Hegemonius

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Hegemonius or Pseudo Hegemonius was a 4th Century Christian who is known only from his presumed authorship of the Acta Archelai,[1] a work on Manichaeism preserved only in Latin.[2]

"Traditionally attributed to Hegemonius, the Acta Archelai is the oldest and most significant anti-Manichaean polemical text. Originally composed in Greek in the fourth century, it has survived mainly in a near contemporary Latin translation - substantial section of the Greek version has however survived in the Panarion of Epiphanius. The Acta gives a fictional account of a debate between Mani and Archelaus, the Christian bishop of the city of Carchar in Roman Mesopotamia as well as an important summary of his teaching on cosmogony and a highly polemical version of Mani's life. The work would later exercise enormous influence on anti-Manichaean writings in both Late Antiquity and Middle Ages."[3]

A Latin edition Acta Disputationis Archelai, Episcopi Mesopotamia et Manetis Haresiarch was published by Lorenzo Alessandro Zaccagni, librarian of the Vatican Library, in Collectanea monumentorum veterum Ecclesiae graecae et latinae. Rome, 1698. Charles H. Beeson's edition appeared in 1906. An improved critical edition of the text of Breeson was published by Brepols Publishers (Turnhout, Belgium) in 2001. An English translation of Zaccagni's edition by S. D. F. Salmond appeared in 1871.[4] A new translation by Mark Vermes of Breeson's edition appeared in 2001.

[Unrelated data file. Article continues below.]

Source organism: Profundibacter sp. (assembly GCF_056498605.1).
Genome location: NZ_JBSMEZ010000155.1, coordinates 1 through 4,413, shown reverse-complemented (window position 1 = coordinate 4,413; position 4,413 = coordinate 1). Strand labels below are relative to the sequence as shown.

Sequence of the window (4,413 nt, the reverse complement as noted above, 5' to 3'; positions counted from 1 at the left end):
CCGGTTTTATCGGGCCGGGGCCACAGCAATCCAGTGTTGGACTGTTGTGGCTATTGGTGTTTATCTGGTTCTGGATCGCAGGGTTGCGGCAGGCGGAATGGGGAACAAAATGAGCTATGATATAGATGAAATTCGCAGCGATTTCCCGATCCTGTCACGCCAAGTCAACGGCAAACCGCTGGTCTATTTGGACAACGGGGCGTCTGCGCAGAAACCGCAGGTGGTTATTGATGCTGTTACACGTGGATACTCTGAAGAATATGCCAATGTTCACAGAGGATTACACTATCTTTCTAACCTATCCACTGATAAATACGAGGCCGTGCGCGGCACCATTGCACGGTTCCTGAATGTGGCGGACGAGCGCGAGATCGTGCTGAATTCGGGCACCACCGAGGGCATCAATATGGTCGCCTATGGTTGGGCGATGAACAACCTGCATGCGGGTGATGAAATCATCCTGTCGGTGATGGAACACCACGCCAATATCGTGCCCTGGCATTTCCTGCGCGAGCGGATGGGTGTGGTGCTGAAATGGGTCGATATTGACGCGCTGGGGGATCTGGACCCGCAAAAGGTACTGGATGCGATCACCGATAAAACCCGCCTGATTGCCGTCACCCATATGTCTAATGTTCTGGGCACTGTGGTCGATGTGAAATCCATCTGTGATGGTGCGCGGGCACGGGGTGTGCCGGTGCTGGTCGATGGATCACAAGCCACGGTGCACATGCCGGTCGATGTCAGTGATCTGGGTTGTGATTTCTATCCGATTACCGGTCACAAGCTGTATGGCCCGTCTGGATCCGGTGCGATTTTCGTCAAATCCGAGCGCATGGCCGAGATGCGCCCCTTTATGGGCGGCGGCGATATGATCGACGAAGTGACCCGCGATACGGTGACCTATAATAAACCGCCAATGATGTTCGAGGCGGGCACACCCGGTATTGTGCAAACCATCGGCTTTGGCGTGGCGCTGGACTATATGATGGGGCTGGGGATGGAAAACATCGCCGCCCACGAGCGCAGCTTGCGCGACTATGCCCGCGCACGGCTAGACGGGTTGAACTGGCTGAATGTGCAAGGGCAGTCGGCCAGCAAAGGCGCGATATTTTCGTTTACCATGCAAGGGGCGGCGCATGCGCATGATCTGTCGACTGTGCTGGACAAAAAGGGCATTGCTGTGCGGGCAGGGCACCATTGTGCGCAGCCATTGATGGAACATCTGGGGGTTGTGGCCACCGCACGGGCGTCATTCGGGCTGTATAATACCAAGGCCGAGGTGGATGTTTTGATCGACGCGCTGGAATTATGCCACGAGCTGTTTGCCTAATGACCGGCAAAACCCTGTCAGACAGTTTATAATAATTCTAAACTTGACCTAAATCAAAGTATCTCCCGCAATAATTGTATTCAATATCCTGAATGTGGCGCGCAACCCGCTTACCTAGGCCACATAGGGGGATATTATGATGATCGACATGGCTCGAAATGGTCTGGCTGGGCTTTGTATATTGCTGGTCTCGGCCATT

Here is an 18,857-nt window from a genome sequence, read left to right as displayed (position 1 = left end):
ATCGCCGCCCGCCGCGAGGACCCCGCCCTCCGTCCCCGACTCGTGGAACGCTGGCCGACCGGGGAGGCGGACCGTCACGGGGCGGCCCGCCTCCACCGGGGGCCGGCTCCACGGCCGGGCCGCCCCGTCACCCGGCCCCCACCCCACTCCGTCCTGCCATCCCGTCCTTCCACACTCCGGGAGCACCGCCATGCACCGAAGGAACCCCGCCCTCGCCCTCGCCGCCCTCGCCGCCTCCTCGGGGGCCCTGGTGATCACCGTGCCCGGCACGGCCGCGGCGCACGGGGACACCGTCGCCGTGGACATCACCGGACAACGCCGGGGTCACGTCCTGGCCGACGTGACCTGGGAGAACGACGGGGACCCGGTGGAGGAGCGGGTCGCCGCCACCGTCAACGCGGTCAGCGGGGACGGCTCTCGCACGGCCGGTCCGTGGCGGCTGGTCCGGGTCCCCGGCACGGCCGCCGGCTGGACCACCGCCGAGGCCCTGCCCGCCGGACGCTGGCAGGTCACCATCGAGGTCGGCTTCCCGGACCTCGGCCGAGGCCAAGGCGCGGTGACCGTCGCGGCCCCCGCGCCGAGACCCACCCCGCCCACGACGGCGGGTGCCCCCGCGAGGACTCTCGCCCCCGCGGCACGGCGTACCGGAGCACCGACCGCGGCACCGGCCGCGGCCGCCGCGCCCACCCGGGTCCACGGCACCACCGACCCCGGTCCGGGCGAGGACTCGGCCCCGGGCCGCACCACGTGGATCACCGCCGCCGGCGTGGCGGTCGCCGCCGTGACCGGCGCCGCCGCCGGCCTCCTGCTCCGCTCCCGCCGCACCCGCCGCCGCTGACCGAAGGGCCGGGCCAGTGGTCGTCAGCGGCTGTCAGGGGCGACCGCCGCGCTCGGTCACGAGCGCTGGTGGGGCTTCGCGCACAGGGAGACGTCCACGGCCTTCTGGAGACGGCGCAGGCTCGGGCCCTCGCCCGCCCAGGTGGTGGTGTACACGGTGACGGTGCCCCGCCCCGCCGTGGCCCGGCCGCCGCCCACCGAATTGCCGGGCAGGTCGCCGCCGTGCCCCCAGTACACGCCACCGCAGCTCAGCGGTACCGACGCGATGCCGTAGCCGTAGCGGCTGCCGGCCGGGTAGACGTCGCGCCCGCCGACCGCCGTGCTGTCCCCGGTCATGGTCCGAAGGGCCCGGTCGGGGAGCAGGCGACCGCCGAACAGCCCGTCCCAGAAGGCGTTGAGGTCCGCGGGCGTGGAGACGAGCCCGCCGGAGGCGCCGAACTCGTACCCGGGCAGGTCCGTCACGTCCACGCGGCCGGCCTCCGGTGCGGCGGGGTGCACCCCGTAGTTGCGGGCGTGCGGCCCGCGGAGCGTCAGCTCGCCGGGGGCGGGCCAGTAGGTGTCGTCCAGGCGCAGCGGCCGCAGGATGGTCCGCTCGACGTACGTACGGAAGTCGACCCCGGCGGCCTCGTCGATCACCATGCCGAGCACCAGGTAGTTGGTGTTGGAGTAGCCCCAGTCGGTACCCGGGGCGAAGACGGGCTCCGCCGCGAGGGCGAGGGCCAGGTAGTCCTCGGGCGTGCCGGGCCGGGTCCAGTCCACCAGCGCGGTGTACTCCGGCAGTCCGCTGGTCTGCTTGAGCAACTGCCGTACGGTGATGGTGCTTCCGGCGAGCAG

References[edit]

  1. ^ H. Daniel Zacharias (25 August 2009). Jewish and Christian Scripture as Artifact and Canon. Continuum International Publishing Group. pp. 265–. ISBN 978-0-567-58485-4. Retrieved 27 August 2012. 
  2. ^ Kurt Aland, Barbara Aland The text of the New Testament: an introduction to the critical ...p175 Hegemonius, fourth century. Probable author of the Acta Archelai (preserved complete only in Latin)
  3. ^ Mark J. Vermes, Acta Archelai, Manichaean Studies (MAS 4), 2001. ISBN 978-2-503-51156-6
  4. ^ Translation by Stewart Dingwall Fordyce Salmond (1838-1905) professor of Systematic Theology and Exegesis in the Free Church College of Aberdeen.

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